“For an Affectionate Mother like Yourself”
Cadet Beverly Standard (called “Jack” by his peers) wrote a delightful collection of letters to his widowed mother from Virginia Military Institute during 1863-1864. (I’ve written about them in detail here.) In April 1864, he wrote a letter which follows a rather typical pattern in his letters of this period:
- Tell Mother how miserable he is
- Warn Mother that he plans to join the army
- Appeal to Mother to help him leave VMI so he doesn’t have to run away
- Tell Mother comforting things and how to be more patriotic
- Go back to telling Mother about war news
And this letter has a request for something from home in the postscript. The days before Walmart and he wasn’t planning to sew these for himself.
I’ve added a little bit of punctuation and a couple of clarifying notes in parenthesis, but here is the letter with original emphasis:
V.M.I. April the 24th 1864
My darling Mother
They are starving us out now. Don’t give us half enough bread, miserable rye coffee without sugar or milk (and it has caused an eruption to break out on a good many of the Cadets, I believe it is poison) and for the last two weeks they have been giving us nothing but rotten beef. I declare it is perfectly awful.
Old Spex [cadets’ nickname for VMI Superintendent] has some 50 or 60 barrels of it put away and will keep feeding us on it. An old scamp, he has about ten or eleven barrels of molasses, and won’t give us any. All the cadets are grumbling and abusing him for it….
Well Mother every body (or Cadet at least) has been right much excited today, been thinking of leaving for the Army to join the coming battle. You need not be surprised if I am one, if they raise a company I shall join. Remember I will be 19 on the 27th of this month and ought to ashamed of myself to be here. When you are advised to keep me here as long as possible, people don’t know my age, and of course they would not tell you they thought I ought to be in the army. They are going to take us in service I expect in July out in the mountains here, but I prefer being with Lee.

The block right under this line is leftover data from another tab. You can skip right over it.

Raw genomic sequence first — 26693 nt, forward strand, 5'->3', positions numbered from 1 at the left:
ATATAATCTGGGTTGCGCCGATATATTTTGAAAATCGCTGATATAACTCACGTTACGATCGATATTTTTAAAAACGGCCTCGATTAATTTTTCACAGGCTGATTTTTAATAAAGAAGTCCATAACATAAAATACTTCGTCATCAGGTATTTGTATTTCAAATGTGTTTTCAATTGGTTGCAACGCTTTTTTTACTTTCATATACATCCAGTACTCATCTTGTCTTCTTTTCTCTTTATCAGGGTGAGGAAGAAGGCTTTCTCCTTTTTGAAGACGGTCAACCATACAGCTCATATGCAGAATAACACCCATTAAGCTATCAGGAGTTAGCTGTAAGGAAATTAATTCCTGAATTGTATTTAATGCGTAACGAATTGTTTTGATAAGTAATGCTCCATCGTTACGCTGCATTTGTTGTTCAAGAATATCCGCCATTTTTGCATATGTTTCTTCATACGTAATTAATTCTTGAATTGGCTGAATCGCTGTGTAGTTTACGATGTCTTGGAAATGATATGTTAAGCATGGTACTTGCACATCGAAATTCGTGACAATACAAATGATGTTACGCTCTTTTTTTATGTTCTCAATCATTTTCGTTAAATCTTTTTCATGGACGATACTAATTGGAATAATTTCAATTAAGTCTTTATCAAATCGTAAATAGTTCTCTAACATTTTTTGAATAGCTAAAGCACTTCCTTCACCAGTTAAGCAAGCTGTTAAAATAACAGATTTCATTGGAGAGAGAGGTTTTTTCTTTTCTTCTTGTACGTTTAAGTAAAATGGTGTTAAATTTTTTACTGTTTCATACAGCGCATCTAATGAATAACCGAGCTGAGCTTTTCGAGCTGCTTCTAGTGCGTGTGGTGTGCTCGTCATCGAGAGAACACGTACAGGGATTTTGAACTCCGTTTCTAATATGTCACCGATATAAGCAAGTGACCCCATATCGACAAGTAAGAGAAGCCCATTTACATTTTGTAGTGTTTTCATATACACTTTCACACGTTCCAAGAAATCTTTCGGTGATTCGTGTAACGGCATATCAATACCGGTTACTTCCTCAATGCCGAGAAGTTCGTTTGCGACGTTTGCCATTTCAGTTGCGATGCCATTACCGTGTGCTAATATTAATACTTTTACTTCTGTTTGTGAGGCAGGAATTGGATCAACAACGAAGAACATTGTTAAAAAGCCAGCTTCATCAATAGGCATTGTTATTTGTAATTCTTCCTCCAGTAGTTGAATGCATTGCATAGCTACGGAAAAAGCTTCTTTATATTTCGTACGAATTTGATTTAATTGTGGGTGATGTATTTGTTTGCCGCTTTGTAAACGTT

Mother I don’t want to desert or be shipped from here against your wish, therefore I beg that you will write me permission to resign, and I can then use my own discretion whether I will or not. If you give your consent, mention that it is concerned with family matters (except name) that prevents your sending me here longer.
Mother, I hope you will not let what I have written distress you. You should be more firm and patriotic, and want me to be in the army, but this is an unnatural feeling for an affectionate mother like yourself.
When is the big fight to come off[?] Is there any chance of its taking place in Orange[?] I think the Yankees are going to get the worst whipping that they have ever gotten, and it will almost wind up the war. If Lee whips them, he ought to follow up his victory and drive them as far north as he can….
I am as ever your
Own darling boy, Bev
I am in want of draws. [drawers/underwear]
Beverly Stanard, edited by J.G. Barrett and R.K. Turner, Jr. Letters of a New Market Cadet. (Chapel Hill: University of North Carolina Press, 1961). Letter: April 24, 1864. (pages 54-55)
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